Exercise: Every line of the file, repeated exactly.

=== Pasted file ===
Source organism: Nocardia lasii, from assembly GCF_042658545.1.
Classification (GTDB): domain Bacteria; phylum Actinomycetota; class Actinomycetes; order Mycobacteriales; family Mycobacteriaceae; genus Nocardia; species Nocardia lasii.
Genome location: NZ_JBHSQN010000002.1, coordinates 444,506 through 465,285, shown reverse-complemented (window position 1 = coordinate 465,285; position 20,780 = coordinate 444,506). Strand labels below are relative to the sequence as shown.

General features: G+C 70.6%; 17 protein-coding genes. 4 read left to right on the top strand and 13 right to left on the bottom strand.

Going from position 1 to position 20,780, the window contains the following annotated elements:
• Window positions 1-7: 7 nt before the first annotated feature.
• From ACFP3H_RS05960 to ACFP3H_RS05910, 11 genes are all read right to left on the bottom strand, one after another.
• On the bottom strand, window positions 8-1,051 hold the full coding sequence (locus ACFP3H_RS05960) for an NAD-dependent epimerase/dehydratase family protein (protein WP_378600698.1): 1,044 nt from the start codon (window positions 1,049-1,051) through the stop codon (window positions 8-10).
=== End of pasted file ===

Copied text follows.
Source organism: Nocardia lasii, from assembly GCF_042658545.1.
Classification (GTDB): domain Bacteria; phylum Actinomycetota; class Actinomycetes; order Mycobacteriales; family Mycobacteriaceae; genus Nocardia; species Nocardia lasii.
Genome location: NZ_JBHSQN010000002.1, coordinates 444,506 through 465,285, shown reverse-complemented (window position 1 = coordinate 465,285; position 20,780 = coordinate 444,506). Strand labels below are relative to the sequence as shown.

General features: G+C 70.6%; 17 protein-coding genes. 4 read left to right on the top strand and 13 right to left on the bottom strand.

Going from position 1 to position 20,780, the window contains the following annotated elements:
• Window positions 1-7: 7 nt before the first annotated feature.
• From ACFP3H_RS05960 to ACFP3H_RS05910, 11 genes are all read right to left on the bottom strand, one after another.
• On the bottom strand, window positions 8-1,051 hold the full coding sequence (locus ACFP3H_RS05960) for an NAD-dependent epimerase/dehydratase family protein (protein WP_378600698.1): 1,044 nt from the start codon (window positions 1,049-1,051) through the stop codon (window positions 8-10).